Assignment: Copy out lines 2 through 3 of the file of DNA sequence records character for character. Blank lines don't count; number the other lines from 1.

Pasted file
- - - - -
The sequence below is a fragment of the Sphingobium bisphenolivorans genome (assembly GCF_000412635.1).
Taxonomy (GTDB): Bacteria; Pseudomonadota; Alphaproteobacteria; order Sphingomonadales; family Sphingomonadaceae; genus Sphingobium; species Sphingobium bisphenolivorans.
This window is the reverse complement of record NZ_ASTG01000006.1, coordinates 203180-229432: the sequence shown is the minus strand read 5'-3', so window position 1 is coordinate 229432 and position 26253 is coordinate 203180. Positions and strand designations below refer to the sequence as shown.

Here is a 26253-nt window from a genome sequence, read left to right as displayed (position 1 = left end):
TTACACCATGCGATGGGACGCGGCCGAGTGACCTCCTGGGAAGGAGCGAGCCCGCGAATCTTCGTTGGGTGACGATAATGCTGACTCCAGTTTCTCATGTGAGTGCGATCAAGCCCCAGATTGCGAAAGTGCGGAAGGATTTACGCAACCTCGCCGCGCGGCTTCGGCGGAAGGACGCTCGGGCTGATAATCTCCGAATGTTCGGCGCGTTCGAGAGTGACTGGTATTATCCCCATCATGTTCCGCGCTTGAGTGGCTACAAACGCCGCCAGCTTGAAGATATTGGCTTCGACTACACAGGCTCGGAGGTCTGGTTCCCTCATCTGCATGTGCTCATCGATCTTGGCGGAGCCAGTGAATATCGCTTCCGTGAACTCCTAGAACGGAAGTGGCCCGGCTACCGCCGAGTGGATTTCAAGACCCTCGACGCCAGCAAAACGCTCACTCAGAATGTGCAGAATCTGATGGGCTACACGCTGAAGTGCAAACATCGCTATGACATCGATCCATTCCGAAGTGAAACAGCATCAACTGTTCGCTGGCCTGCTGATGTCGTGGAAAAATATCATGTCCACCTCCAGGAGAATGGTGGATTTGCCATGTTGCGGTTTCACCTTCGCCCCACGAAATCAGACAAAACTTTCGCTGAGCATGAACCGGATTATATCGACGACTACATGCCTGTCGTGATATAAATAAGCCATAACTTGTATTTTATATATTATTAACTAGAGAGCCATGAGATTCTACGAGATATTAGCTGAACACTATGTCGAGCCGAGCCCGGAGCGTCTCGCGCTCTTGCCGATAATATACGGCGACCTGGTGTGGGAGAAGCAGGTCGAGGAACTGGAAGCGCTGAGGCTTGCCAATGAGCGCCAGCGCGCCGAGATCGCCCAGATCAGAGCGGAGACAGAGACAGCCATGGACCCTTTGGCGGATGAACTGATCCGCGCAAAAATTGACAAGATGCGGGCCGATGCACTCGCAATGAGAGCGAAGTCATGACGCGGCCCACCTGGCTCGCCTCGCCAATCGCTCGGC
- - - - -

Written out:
Taxonomy (GTDB): Bacteria; Pseudomonadota; Alphaproteobacteria; order Sphingomonadales; family Sphingomonadaceae; genus Sphingobium; species Sphingobium bisphenolivorans.
This window is the reverse complement of record NZ_ASTG01000006.1, coordinates 203180-229432: the sequence shown is the minus strand read 5'-3', so window position 1 is coordinate 229432 and position 26253 is coordinate 203180. Positions and strand designations below refer to the sequence as shown.